The present invention is described as having a display stand, where the display stand is generally planar in design and may be fabricated from magnetic materials. Presented with the display stand are action figure supports. The action figure supports may contain magnets, or other means to attach to the display stand, such as Velcro®, or adhesives. The action figure supports have bosses that are circular in shape, and would be inserted into the action figure's feet, which all have complimentary recesses in the feet. The action figure with the action figure supports would then be mounted on the display stand, and the figure will be more stable than just standing alone.
It is the object of this invention to overcome the limitations inherent within the existing and future groups of action figures.
- BRIEF DESCRIPTION OF THE DRAWINGS
Another object of this invention is to permit the orientation of the action figures that use a magnetic display stand in a more aesthetically pleasing orientation.
FIG. 1 shows an action figure using one magnetized action figure support on a display stand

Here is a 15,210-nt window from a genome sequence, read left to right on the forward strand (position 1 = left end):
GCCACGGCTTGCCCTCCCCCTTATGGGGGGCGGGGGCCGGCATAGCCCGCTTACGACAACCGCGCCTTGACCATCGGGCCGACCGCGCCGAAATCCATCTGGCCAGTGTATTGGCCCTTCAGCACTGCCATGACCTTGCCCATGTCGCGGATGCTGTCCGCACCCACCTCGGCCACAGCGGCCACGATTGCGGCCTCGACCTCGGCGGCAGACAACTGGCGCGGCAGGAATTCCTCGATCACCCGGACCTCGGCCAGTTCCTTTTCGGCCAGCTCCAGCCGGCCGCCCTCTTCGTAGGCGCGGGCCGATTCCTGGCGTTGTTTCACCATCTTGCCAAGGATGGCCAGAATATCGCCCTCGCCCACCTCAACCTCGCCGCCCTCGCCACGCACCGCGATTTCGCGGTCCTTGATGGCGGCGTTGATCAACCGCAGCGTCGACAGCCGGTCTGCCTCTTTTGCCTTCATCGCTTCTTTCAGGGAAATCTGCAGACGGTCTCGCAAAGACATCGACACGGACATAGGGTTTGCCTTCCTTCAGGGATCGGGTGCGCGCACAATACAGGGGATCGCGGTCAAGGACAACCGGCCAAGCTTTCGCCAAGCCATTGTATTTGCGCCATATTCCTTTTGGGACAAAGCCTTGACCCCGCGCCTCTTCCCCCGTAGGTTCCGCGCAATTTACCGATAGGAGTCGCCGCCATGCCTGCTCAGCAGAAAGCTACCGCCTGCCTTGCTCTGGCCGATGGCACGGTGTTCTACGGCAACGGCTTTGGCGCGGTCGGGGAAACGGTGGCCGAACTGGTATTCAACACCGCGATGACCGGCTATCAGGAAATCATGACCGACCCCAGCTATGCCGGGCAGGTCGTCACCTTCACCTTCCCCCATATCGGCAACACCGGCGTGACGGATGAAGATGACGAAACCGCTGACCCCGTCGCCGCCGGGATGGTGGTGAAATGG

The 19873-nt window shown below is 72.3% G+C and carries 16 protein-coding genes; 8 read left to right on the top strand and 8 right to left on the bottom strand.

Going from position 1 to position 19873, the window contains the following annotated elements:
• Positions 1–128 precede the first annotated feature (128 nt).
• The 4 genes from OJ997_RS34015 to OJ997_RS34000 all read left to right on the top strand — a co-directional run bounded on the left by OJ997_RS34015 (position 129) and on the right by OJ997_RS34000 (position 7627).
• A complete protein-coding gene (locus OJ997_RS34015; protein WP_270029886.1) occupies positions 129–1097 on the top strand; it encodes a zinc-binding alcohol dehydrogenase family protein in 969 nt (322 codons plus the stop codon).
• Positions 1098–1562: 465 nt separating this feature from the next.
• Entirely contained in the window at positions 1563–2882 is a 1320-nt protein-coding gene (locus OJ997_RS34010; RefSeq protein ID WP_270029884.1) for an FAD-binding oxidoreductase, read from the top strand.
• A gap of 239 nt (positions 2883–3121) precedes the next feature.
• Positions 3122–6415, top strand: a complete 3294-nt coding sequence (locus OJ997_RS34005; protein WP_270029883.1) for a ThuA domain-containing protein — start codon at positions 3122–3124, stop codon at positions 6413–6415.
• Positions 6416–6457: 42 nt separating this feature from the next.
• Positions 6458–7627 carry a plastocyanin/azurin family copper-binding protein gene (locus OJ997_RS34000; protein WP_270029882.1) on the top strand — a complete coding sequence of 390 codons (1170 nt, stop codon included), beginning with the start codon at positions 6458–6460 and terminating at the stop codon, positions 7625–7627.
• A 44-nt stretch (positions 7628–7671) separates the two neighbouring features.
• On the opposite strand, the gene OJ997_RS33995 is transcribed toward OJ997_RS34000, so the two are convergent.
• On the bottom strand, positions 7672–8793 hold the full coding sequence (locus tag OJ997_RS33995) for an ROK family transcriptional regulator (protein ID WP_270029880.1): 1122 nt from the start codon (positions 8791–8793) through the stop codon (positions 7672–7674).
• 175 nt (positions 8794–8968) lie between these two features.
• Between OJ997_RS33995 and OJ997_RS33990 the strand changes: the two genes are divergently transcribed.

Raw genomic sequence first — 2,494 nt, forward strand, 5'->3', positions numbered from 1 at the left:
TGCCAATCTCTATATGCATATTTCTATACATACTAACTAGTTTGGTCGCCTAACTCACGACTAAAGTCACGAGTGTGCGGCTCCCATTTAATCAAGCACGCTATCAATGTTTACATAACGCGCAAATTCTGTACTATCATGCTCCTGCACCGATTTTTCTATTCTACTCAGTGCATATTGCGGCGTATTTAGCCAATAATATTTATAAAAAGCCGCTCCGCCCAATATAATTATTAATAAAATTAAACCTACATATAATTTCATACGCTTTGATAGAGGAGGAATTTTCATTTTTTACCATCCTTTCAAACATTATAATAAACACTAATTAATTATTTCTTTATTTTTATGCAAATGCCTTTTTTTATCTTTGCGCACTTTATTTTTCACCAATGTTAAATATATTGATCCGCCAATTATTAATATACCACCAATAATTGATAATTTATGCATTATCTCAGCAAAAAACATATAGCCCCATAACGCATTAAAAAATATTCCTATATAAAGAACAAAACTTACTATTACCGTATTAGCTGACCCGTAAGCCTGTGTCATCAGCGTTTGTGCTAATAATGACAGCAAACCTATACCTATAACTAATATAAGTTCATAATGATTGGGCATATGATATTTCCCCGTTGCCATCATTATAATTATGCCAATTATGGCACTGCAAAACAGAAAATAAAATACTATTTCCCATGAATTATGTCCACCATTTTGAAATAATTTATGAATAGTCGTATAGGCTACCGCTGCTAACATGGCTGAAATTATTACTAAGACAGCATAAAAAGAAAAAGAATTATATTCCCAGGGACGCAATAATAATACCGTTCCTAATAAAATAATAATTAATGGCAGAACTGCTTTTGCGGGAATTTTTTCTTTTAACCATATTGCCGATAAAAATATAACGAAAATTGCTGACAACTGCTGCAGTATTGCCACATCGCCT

FIG. 2 shows a more conventional action figure using one magnetized action figure support attached to each leg on a display stand.
FIG. 3 shows an top view of the magnetized action figure support on the display stand.
FIG. 4 shows a close-up view of the action figure with the magnetized action figure support on a display stand in side view.
FIG. 5 shows the magnetized action figure support in isometric view.
FIG. 6 shows a bottom exploded view of the components of the magnetized action figure support.
FIG. 7 shows a cross sectional view of the action figure, the magnetized action figure support and the display stand.
FIG. 9 shows a rectangular action figure support.
FIG. 10 shows an rectangular action figure support with rounded ends.
FIG. 11 shows an oval action figure support.
FIG. 12 shows an enlarged hexagonal action figure support
FIG. 13 shows a hexagonal action figure support.
FIG. 14 shows an octagonal action figure support.
- DETAILED DESCRIPTION
FIG. 15 shows a generically shaped (closed spline) action figure support.
With respect to figure one, an action figure (1) is shown placed upon an action figure support assembly (2). The action figure support assembly (2) is shown mounted onto a horizontal display stand (4). The display stand (4) is fabricated from a ferro-magnetic material.
Figure two shows an action figure (1 a) that is more conventional in design as it makes use of two magnetized action figure support assemblies (2), where each action figure support assembly (2) is attached to a leg (6), (8) of the action figure.